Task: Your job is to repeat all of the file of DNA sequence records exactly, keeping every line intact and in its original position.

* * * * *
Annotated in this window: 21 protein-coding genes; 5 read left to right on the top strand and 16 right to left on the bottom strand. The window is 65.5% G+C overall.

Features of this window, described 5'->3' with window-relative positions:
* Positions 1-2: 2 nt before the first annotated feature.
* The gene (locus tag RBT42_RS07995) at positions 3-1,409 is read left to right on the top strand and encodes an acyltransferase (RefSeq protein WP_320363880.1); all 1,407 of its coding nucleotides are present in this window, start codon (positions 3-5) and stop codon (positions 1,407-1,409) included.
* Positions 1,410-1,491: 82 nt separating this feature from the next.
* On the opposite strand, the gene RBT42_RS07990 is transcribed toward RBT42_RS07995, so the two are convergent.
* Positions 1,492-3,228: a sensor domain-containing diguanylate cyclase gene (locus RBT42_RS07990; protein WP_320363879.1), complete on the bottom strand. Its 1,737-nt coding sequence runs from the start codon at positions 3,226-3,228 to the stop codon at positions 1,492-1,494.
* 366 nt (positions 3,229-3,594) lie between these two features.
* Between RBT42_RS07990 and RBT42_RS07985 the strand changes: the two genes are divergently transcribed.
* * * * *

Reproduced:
Annotated in this window: 21 protein-coding genes; 5 read left to right on the top strand and 16 right to left on the bottom strand. The window is 65.5% G+C overall.

Features of this window, described 5'->3' with window-relative positions:
* Positions 1-2: 2 nt before the first annotated feature.
* The gene (locus tag RBT42_RS07995) at positions 3-1,409 is read left to right on the top strand and encodes an acyltransferase (RefSeq protein WP_320363880.1); all 1,407 of its coding nucleotides are present in this window, start codon (positions 3-5) and stop codon (positions 1,407-1,409) included.
* Positions 1,410-1,491: 82 nt separating this feature from the next.
* On the opposite strand, the gene RBT42_RS07990 is transcribed toward RBT42_RS07995, so the two are convergent.
* Positions 1,492-3,228: a sensor domain-containing diguanylate cyclase gene (locus RBT42_RS07990; protein WP_320363879.1), complete on the bottom strand. Its 1,737-nt coding sequence runs from the start codon at positions 3,226-3,228 to the stop codon at positions 1,492-1,494.
* 366 nt (positions 3,229-3,594) lie between these two features.
* Between RBT42_RS07990 and RBT42_RS07985 the strand changes: the two genes are divergently transcribed.